B y Jared Stamm

At its monthly town meeting in June, Hebron officials discussed a range of issues, from reopening the town office – “We’ll leave it to [town clerk] Dorothy Worthington’s discretion,” said Hebron town supervisor Brian Campbell – to a Go Fund Me page (https://www.gofundme.com/f/nancy-amp-eds-family-farm) referred to by Worthington to raise funds for dog control officer Nancy Quell and her husband Ed, whose home burned to the ground on June 3, to a town maintenance mishap reported by highway superintendent Floyd Pratt.

The incident involved a mowing machine throwing a stone through a side window of a car belonging to a resident of Bogtown Road in Hebron. Pratt reported that the town’s insurance policy would not cover the cost of repair to the window, as the insurer did not find any recklessness on the part of the town employee operating the mower.

A large portion of the meeting involved discussion of the state of the gravel pit owned by Steve Losee that the Hebron highway department used for a period of time, but has not used for at least the last three years. The town currently has no machinery or trucks at the gravel pit.

Campbell noted that Hebron’s five-year permit with the state Department of Environmental Conservation to use the pit runs out in late September. He continued: “And the state may require certain work to be done before it considers Hebron’s responsibility toward the pit complete.”

Board member George Flint said he had spoken with Ron Jamieson, who has a facility a quarter mile away from the pit and has taken gravel from it on occasion, as does the owner of the pit.

The work required by the state at the end of the term of the permit might involve the town “reclaiming the land,” which could be problematic, said Flint. “We don’t want to cover it over so the owner can’t use it,” he said. The work also could be expensive. Campbell said, “If our crew can’t do it, we might put the work out for bid.”

The board agreed several questions needed to be answered. Campbell asked, “Are we closing the whole thing, or are we just closing the part Hebron used,” to which Flint added, “We don’t want to get sued for destroying Losee’s property” by reclaiming it according to the state’s guidelines.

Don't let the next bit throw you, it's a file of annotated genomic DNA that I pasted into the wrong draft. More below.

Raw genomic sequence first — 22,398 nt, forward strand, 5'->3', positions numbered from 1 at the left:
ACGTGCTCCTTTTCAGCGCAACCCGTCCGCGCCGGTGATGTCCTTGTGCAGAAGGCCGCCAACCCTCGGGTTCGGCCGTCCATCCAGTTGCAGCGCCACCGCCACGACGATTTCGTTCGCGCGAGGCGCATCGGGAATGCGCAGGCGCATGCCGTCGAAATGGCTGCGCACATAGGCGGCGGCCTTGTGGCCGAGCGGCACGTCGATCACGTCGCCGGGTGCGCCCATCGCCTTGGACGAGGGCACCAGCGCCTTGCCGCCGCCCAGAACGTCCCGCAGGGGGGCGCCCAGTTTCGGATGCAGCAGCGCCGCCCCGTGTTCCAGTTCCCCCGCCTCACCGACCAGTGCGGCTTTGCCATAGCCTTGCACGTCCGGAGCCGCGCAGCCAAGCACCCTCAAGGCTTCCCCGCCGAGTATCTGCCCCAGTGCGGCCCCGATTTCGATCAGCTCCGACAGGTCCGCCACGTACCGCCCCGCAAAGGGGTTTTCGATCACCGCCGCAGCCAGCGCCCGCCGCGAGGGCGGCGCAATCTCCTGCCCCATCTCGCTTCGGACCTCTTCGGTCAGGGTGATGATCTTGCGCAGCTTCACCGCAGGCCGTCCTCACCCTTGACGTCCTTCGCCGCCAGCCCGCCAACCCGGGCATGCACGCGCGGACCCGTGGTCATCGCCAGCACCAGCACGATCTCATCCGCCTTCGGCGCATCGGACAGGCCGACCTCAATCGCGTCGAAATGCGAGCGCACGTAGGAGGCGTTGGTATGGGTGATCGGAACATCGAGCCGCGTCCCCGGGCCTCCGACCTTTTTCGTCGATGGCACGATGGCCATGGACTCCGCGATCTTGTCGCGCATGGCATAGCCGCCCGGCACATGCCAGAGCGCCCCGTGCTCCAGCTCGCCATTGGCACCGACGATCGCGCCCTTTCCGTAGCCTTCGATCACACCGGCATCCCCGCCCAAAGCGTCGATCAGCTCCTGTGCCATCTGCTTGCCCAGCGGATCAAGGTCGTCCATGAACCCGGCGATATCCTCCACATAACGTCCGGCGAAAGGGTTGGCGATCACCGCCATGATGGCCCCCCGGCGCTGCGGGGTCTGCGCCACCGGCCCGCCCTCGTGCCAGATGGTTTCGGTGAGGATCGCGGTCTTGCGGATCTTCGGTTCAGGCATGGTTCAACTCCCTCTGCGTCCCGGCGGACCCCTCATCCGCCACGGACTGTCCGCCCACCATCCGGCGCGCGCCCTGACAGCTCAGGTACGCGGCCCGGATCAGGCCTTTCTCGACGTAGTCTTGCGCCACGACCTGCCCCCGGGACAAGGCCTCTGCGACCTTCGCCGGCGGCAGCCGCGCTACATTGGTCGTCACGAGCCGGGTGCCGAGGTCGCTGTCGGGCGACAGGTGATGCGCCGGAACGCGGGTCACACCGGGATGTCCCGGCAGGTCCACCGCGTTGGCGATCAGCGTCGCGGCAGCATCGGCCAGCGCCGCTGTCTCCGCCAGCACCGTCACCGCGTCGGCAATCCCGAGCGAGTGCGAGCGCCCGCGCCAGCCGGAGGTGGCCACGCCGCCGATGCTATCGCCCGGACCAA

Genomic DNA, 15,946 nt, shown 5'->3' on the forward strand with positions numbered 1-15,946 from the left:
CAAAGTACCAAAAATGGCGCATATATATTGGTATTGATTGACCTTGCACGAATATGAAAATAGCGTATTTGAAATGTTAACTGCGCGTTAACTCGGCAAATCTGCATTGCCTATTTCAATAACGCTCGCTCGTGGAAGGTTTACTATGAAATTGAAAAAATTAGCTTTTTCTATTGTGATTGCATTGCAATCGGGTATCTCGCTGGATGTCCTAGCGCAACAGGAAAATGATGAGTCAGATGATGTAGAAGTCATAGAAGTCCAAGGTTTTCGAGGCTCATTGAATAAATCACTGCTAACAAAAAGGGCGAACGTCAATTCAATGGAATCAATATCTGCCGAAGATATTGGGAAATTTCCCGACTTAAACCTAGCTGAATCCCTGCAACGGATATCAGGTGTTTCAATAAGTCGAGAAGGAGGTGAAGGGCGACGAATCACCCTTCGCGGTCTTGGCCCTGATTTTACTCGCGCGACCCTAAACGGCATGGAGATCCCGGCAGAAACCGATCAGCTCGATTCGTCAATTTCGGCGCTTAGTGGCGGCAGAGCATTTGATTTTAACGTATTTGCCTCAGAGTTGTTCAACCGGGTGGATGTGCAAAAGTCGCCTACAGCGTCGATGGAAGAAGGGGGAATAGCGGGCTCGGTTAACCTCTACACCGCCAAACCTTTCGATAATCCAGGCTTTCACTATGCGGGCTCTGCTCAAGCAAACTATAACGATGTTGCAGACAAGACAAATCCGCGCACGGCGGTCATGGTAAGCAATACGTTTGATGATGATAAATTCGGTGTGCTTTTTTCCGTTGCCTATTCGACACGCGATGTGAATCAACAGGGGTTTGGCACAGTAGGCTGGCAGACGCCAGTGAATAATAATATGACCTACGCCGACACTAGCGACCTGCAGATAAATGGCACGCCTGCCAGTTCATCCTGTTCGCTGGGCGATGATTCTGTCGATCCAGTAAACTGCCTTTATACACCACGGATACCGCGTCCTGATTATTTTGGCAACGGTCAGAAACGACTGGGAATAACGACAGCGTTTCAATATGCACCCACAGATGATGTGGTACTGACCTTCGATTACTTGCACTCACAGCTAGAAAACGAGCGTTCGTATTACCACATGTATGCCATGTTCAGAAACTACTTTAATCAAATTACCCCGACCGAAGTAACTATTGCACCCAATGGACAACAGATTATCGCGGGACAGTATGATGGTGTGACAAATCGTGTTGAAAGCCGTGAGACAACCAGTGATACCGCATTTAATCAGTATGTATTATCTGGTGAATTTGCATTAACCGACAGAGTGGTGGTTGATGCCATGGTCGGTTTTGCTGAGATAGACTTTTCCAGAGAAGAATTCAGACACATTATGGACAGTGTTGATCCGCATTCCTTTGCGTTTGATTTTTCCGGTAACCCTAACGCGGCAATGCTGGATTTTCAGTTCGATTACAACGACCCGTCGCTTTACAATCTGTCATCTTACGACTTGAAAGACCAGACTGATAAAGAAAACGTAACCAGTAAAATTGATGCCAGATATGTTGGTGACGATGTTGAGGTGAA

All agreed that the parties involved, including Losee, the town of Hebron and the DEC, should “get in the same room and talk,” said Campbell.

He added, “Ultimately, this is at the DEC’s discretion. But I’m sure you have to fill out the form that you’re going to close it before they’ll even talk, and the first line of the form should state that we haven’t been there in three years and haven’t been using it.”

Moving on, the board discussed the status of creating an employee handbook for members of the highway department that has been on the agenda for some time.

Board member Jill Nadolski reported that she had acquired a copy of Salem’s handbook. “It’s comprehensive and has been updated periodically.” The handbook might be used as the basis for an employee handbook for Hebron, she said.

Campbell suggested also asking New York’s Association of Towns to send along employee handbooks from towns of equivalent size and structure for purposes of review, and Nadolski said that the New York Association of Town Superintendents of Highways website also has some handbooks that could be downloaded for review.

Nadolski said, “I think we should form a task force to look at this that includes Floyd Pratt, George Flint, [town clerk/bookkeeper] Sandy Huffer and one of the guys from the highway department.”

And town resident Elizabeth Gambee Osborne said, “Once Hebron’s handbook is written, it should be reviewed by our town attorney, too.”

Campbell said he wanted to ensure that “the handbook is as user-friendly as possible.”

The meeting ended with the supervisor’s comments on his new role as county budget officer. “We’re trying to put together a team that will be fair to the taxpayers and fair to our employees during a terribly unfair situation.” Campbell said that because of shutdowns related to COVID-19, the county is “looking at anywhere from a million and a half to a five million dollar shortfall in sales tax.”

He added, “The good news is that we have a reasonable fund balance, so this won’t kill us for a year or two.” He also said, “We’re set where we are as a town, but the county is a different deal. Our biggest goal will be to slow the money moving.”

The town’s next meeting with be on July 13 at 7:30 p.m.



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